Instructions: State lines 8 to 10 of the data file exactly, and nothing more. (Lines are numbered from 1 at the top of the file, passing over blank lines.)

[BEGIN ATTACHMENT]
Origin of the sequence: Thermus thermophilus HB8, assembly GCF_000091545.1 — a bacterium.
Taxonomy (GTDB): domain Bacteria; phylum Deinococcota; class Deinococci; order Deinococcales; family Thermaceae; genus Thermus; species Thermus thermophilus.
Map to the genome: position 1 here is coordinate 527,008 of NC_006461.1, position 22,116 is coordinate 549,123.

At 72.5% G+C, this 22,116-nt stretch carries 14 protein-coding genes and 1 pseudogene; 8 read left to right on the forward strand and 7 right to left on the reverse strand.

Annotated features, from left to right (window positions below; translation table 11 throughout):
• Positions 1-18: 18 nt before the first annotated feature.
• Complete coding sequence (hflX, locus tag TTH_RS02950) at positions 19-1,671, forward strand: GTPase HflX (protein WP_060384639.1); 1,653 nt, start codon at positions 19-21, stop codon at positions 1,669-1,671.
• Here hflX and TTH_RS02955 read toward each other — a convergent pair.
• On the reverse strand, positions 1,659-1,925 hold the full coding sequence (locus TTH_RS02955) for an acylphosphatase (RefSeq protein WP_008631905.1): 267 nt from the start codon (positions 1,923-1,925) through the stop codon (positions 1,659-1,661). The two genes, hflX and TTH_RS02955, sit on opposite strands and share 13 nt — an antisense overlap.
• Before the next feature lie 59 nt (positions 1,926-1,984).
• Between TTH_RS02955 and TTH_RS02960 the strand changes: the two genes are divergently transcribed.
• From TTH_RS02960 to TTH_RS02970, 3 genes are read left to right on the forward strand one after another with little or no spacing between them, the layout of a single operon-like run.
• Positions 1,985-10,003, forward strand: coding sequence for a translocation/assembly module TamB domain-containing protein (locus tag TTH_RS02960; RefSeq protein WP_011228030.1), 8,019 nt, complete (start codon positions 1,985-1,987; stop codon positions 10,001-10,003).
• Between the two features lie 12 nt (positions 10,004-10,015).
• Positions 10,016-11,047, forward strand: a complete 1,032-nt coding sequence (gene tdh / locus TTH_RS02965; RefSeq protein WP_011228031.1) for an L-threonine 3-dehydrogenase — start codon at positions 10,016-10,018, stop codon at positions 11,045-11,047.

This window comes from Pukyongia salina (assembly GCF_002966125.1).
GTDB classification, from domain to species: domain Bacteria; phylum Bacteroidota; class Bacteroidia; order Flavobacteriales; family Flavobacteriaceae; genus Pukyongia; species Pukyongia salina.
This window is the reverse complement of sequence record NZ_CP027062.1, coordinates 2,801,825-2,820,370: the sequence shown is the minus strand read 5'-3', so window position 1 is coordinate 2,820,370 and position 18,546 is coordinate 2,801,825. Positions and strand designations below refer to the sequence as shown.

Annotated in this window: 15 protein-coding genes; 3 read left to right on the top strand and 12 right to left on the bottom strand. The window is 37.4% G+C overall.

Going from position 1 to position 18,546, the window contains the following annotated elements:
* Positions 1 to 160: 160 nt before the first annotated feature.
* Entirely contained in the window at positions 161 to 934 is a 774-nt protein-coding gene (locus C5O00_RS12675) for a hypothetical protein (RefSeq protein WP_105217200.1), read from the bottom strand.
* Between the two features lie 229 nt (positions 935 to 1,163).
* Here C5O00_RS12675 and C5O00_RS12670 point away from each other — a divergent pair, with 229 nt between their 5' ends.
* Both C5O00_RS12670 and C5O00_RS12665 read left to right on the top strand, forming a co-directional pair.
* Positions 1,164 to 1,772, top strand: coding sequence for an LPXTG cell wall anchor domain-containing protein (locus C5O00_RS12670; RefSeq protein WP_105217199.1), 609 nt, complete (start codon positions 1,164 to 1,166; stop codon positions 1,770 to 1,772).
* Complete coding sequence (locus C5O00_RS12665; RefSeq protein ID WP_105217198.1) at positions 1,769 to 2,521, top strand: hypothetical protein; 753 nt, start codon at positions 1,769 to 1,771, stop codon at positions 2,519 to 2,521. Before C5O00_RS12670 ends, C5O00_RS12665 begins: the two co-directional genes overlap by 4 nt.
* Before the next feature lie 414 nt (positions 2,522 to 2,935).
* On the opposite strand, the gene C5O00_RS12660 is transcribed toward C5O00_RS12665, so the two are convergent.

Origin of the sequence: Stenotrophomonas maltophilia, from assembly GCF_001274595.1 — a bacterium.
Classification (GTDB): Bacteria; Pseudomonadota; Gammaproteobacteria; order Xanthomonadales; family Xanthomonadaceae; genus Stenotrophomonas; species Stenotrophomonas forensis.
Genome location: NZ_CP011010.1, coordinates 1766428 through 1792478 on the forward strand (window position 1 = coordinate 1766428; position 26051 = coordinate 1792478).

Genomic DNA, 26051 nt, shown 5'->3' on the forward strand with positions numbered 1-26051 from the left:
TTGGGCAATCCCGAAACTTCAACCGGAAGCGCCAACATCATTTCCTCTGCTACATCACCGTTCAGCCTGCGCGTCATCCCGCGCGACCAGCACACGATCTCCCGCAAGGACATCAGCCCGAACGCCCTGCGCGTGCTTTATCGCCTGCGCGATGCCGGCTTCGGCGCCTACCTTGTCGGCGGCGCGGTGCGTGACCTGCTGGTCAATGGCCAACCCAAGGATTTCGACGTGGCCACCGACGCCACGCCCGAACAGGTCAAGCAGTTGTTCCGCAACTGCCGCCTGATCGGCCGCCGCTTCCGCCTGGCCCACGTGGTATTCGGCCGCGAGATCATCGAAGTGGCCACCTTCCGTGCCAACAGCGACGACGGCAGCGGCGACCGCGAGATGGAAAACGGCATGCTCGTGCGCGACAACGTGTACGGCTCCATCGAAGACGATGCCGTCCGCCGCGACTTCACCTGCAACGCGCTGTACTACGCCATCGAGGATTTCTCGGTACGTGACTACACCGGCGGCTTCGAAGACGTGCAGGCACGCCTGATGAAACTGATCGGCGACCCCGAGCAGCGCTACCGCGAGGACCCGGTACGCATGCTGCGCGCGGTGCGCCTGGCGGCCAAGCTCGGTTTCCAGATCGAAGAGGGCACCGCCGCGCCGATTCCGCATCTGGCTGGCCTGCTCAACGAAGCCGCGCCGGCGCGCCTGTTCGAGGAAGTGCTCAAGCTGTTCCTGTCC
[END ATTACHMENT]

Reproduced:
• Here hflX and TTH_RS02955 read toward each other — a convergent pair.
• On the reverse strand, positions 1,659-1,925 hold the full coding sequence (locus TTH_RS02955) for an acylphosphatase (RefSeq protein WP_008631905.1): 267 nt from the start codon (positions 1,923-1,925) through the stop codon (positions 1,659-1,661). The two genes, hflX and TTH_RS02955, sit on opposite strands and share 13 nt — an antisense overlap.
• Before the next feature lie 59 nt (positions 1,926-1,984).